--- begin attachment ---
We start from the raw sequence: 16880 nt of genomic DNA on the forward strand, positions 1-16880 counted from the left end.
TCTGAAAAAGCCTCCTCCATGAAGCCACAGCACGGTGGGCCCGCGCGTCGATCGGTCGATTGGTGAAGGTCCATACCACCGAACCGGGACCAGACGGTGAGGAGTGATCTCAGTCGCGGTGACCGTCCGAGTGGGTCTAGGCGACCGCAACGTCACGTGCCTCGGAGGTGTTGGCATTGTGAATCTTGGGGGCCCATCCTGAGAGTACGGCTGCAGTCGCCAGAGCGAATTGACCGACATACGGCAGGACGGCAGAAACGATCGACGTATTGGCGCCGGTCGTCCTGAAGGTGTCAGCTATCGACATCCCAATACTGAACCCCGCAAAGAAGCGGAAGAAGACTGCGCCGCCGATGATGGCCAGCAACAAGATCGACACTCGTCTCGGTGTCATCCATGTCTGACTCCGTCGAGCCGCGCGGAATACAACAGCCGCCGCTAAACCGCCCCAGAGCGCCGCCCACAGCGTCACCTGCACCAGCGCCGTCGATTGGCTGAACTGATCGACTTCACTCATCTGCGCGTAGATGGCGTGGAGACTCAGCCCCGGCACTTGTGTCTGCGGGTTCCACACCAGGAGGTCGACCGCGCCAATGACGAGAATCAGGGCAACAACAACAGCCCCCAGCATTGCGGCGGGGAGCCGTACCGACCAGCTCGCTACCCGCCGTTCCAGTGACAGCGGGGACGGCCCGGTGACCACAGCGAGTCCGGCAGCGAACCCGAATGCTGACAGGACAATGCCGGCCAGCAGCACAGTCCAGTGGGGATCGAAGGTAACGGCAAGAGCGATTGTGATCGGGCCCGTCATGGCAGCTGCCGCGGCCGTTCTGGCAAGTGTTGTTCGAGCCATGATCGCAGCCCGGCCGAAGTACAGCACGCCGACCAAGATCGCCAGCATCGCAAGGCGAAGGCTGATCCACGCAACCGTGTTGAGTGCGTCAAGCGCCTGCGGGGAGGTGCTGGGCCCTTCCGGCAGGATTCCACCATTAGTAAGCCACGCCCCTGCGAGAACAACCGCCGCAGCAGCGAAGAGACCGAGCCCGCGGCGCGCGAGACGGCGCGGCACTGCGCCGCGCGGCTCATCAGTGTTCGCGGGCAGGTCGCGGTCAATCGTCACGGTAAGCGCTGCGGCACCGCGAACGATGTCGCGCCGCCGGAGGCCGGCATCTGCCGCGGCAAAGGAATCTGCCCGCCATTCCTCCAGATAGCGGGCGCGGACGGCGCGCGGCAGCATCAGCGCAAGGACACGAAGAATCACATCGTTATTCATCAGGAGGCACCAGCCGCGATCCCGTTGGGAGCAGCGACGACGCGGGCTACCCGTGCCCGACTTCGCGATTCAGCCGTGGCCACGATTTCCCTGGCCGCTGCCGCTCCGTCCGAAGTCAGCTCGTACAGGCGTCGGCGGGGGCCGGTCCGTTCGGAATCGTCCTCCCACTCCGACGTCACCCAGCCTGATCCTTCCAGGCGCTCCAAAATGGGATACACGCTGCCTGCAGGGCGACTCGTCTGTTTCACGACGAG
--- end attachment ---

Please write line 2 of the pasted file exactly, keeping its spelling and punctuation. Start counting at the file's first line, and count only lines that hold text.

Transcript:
TCTGAAAAAGCCTCCTCCATGAAGCCACAGCACGGTGGGCCCGCGCGTCGATCGGTCGATTGGTGAAGGTCCATACCACCGAACCGGGACCAGACGGTGAGGAGTGATCTCAGTCGCGGTGACCGTCCGAGTGGGTCTAGGCGACCGCAACGTCACGTGCCTCGGAGGTGTTGGCATTGTGAATCTTGGGGGCCCATCCTGAGAGTACGGCTGCAGTCGCCAGAGCGAATTGACCGACATACGGCAGGACGGCAGAAACGATCGACGTATTGGCGCCGGTCGTCCTGAAGGTGTCAGCTATCGACATCCCAATACTGAACCCCGCAAAGAAGCGGAAGAAGACTGCGCCGCCGATGATGGCCAGCAACAAGATCGACACTCGTCTCGGTGTCATCCATGTCTGACTCCGTCGAGCCGCGCGGAATACAACAGCCGCCGCTAAACCGCCCCAGAGCGCCGCCCACAGCGTCACCTGCACCAGCGCCGTCGATTGGCTGAACTGATCGACTTCACTCATCTGCGCGTAGATGGCGTGGAGACTCAGCCCCGGCACTTGTGTCTGCGGGTTCCACACCAGGAGGTCGACCGCGCCAATGACGAGAATCAGGGCAACAACAACAGCCCCCAGCATTGCGGCGGGGAGCCGTACCGACCAGCTCGCTACCCGCCGTTCCAGTGACAGCGGGGACGGCCCGGTGACCACAGCGAGTCCGGCAGCGAACCCGAATGCTGACAGGACAATGCCGGCCAGCAGCACAGTCCAGTGGGGATCGAAGGTAACGGCAAGAGCGATTGTGATCGGGCCCGTCATGGCAGCTGCCGCGGCCGTTCTGGCAAGTGTTGTTCGAGCCATGATCGCAGCCCGGCCGAAGTACAGCACGCCGACCAAGATCGCCAGCATCGCAAGGCGAAGGCTGATCCACGCAACCGTGTTGAGTGCGTCAAGCGCCTGCGGGGAGGTGCTGGGCCCTTCCGGCAGGATTCCACCATTAGTAAGCCACGCCCCTGCGAGAACAACCGCCGCAGCAGCGAAGAGACCGAGCCCGCGGCGCGCGAGACGGCGCGGCACTGCGCCGCGCGGCTCATCAGTGTTCGCGGGCAGGTCGCGGTCAATCGTCACGGTAAGCGCTGCGGCACCGCGAACGATGTCGCGCCGCCGGAGGCCGGCATCTGCCGCGGCAAAGGAATCTGCCCGCCATTCCTCCAGATAGCGGGCGCGGACGGCGCGCGGCAGCATCAGCGCAAGGACACGAAGAATCACATCGTTATTCATCAGGAGGCACCAGCCGCGATCCCGTTGGGAGCAGCGACGACGCGGGCTACCCGTGCCCGACTTCGCGATTCAGCCGTGGCCACGATTTCCCTGGCCGCTGCCGCTCCGTCCGAAGTCAGCTCGTACAGGCGTCGGCGGGGGCCGGTCCGTTCGGAATCGTCCTCCCACTCCGACGTCACCCAGCCTGATCCTTCCAGGCGCTCCAAAATGGGATACACGCTGCCTGCAGGGCGACTCGTCTGTTTCACGACGAG